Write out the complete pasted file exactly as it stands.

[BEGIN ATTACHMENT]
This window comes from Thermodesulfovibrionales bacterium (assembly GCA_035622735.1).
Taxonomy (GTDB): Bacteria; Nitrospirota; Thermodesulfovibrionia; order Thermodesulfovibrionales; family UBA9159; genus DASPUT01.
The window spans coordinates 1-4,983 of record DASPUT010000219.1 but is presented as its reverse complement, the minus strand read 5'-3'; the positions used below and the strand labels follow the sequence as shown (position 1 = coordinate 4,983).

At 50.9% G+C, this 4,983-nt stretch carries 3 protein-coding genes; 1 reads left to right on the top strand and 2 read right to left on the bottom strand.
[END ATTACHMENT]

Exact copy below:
This window comes from Thermodesulfovibrionales bacterium (assembly GCA_035622735.1).
Taxonomy (GTDB): Bacteria; Nitrospirota; Thermodesulfovibrionia; order Thermodesulfovibrionales; family UBA9159; genus DASPUT01.
The window spans coordinates 1-4,983 of record DASPUT010000219.1 but is presented as its reverse complement, the minus strand read 5'-3'; the positions used below and the strand labels follow the sequence as shown (position 1 = coordinate 4,983).

At 50.9% G+C, this 4,983-nt stretch carries 3 protein-coding genes; 1 reads left to right on the top strand and 2 read right to left on the bottom strand.